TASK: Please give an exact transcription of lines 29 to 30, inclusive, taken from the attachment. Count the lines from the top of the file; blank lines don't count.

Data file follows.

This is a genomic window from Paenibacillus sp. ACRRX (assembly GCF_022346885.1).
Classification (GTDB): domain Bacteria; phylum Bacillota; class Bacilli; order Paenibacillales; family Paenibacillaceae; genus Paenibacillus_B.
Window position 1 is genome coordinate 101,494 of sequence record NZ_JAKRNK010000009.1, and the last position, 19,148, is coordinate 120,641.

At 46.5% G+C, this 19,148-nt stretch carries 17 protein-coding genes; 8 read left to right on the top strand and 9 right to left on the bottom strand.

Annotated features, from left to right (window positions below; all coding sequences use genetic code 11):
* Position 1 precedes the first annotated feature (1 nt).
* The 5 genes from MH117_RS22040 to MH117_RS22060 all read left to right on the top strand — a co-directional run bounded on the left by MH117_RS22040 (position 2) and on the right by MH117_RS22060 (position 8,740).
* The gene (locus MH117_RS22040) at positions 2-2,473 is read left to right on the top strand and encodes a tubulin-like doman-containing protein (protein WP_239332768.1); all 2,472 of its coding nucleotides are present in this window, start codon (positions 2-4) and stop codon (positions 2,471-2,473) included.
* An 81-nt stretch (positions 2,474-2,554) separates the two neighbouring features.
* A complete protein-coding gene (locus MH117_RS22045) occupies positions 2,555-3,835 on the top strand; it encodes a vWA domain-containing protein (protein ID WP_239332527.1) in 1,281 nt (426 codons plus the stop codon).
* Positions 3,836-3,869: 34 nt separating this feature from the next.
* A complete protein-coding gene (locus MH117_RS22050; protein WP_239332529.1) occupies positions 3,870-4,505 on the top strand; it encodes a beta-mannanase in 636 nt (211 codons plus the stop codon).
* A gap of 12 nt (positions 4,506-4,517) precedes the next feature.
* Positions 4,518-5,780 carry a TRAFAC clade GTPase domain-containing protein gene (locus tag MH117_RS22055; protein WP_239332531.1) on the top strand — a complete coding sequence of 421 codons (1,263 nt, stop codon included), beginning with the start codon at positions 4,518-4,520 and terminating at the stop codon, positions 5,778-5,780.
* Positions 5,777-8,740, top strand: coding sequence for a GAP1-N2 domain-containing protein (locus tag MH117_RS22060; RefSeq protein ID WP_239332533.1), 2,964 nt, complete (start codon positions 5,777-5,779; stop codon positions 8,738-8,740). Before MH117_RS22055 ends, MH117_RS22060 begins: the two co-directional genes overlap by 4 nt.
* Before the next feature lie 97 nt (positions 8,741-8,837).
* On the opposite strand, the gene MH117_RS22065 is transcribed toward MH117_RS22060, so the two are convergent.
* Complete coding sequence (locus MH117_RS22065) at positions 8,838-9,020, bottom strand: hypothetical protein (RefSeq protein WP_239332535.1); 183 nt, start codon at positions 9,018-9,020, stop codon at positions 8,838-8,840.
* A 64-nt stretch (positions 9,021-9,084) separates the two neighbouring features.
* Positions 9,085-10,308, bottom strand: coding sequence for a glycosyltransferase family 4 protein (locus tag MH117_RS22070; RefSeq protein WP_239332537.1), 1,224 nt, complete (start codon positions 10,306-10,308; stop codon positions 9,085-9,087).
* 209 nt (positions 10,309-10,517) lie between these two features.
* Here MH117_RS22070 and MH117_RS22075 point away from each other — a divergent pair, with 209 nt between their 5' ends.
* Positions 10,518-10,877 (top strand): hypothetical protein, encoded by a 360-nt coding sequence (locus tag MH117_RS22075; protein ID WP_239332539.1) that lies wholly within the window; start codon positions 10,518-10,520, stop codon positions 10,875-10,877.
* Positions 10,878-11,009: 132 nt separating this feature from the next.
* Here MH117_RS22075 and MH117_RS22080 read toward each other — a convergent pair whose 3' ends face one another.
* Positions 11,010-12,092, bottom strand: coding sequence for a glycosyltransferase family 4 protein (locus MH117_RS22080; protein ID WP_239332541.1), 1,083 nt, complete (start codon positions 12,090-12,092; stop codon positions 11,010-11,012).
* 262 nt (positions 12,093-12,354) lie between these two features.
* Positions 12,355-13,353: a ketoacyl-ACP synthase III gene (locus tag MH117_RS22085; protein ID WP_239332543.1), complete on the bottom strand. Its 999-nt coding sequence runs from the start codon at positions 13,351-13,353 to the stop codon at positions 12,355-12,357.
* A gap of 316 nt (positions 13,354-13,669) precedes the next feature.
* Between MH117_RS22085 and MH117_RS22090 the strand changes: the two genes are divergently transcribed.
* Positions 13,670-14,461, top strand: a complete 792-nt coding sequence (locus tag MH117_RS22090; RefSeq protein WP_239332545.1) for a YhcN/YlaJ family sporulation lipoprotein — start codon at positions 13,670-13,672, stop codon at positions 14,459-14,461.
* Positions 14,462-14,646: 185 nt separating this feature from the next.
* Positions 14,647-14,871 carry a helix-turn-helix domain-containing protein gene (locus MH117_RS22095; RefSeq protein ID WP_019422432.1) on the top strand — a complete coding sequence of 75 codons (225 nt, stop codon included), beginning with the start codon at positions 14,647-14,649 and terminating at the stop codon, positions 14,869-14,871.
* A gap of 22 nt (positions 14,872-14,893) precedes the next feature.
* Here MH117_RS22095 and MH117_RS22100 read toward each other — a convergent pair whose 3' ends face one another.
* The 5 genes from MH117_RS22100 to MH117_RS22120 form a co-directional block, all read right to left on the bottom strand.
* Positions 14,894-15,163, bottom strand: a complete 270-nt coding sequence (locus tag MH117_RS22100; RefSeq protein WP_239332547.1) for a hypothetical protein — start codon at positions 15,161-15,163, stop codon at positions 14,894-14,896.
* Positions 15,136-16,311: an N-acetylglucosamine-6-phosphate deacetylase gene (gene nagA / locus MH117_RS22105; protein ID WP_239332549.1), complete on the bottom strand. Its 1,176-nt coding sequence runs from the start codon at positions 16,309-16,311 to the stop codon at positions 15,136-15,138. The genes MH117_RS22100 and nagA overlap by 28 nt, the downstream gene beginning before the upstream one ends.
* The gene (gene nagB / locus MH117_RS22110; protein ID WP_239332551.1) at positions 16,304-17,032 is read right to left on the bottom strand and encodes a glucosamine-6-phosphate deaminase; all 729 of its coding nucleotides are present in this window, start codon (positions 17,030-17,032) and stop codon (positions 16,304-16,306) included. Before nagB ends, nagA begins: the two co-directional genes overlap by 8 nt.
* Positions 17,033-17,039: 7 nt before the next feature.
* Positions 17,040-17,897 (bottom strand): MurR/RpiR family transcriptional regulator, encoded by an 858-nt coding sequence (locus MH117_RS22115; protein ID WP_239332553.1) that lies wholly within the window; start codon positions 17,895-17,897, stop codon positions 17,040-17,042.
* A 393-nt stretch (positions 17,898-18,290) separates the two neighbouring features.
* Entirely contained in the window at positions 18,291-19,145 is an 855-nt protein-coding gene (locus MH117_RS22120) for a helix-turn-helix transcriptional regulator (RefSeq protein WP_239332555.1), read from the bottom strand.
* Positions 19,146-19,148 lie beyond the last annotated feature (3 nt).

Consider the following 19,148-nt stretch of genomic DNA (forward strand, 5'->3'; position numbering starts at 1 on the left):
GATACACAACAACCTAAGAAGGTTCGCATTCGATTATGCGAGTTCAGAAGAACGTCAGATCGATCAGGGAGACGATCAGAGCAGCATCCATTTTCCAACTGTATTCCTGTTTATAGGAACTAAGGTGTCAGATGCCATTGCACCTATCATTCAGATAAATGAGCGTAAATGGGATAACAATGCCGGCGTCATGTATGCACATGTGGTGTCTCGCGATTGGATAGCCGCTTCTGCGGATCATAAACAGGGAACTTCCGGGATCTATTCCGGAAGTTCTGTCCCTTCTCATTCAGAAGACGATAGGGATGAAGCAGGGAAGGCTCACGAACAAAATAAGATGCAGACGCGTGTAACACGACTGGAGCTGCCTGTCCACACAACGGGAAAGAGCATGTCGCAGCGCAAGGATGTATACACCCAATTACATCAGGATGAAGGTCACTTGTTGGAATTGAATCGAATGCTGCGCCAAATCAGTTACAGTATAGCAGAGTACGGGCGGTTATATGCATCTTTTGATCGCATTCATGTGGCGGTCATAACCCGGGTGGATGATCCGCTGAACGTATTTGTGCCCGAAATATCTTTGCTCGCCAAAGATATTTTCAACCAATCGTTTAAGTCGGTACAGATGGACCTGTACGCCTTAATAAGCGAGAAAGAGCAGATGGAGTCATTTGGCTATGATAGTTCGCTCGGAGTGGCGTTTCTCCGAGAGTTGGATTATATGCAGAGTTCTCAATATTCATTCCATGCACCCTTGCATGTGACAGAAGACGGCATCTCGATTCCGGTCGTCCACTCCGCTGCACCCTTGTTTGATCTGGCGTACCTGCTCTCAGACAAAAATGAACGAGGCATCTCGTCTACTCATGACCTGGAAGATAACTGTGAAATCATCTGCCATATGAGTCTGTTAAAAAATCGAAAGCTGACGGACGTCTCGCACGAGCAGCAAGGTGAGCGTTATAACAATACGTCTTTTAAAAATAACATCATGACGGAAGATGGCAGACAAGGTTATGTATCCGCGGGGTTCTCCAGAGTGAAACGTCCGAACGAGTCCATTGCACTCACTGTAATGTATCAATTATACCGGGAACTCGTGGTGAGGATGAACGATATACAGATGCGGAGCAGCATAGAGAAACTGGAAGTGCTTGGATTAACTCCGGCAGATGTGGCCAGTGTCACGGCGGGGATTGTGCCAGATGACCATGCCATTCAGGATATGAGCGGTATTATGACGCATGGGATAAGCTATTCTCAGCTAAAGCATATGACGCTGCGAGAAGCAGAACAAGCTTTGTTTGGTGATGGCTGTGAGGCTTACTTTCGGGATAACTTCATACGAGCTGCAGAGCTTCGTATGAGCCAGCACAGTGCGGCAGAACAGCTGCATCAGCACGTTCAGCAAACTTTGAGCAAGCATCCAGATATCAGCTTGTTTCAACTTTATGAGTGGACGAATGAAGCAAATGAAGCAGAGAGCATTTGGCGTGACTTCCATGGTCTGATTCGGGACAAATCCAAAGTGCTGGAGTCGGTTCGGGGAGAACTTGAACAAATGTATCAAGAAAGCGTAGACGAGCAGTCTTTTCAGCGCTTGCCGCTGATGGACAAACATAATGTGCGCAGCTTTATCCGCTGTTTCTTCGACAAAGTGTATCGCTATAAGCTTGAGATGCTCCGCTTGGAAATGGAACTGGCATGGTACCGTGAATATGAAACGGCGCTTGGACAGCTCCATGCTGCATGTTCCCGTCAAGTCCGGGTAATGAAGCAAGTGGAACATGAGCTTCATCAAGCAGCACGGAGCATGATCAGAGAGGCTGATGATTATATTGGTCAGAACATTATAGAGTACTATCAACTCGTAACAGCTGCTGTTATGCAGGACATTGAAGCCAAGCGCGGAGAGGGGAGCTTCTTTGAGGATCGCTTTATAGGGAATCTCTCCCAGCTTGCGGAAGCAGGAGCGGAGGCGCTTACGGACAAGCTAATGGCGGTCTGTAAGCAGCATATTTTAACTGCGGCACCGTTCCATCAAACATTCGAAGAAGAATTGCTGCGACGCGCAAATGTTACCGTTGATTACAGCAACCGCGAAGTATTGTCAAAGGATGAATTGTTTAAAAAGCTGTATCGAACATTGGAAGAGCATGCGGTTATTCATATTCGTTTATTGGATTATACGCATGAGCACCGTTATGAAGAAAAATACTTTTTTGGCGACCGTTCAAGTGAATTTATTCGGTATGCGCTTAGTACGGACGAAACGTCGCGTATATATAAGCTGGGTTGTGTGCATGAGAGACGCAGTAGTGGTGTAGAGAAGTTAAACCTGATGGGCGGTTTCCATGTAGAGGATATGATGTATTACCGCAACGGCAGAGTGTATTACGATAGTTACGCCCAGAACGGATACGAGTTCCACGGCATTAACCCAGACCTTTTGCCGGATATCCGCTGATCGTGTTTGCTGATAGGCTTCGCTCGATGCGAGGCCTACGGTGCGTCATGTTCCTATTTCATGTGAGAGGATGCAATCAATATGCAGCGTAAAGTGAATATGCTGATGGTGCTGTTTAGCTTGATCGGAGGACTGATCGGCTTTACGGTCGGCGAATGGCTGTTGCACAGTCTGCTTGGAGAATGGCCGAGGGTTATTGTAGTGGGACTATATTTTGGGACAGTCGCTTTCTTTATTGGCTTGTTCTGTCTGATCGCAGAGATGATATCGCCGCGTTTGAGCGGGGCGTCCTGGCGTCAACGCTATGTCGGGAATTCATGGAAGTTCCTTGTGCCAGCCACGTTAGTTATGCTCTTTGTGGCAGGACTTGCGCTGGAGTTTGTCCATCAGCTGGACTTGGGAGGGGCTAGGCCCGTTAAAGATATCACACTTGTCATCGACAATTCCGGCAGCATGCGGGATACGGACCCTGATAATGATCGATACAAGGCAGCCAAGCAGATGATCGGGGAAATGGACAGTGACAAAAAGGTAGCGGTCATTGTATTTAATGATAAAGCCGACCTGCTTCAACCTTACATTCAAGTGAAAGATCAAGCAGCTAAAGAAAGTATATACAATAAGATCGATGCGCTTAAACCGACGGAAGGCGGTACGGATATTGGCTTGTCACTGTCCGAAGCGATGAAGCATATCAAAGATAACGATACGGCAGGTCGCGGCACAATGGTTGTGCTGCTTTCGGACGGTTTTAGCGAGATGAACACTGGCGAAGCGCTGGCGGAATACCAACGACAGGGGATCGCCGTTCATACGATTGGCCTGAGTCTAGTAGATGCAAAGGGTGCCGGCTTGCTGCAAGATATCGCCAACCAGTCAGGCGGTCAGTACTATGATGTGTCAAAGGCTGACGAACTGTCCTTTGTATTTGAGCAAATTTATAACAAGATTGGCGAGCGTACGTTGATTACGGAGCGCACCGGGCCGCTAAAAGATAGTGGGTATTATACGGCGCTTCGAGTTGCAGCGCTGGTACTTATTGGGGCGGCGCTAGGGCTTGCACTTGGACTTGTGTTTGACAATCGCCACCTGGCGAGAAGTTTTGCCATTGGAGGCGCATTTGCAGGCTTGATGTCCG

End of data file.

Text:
* A gap of 316 nt (positions 13,354-13,669) precedes the next feature.
* Between MH117_RS22085 and MH117_RS22090 the strand changes: the two genes are divergently transcribed.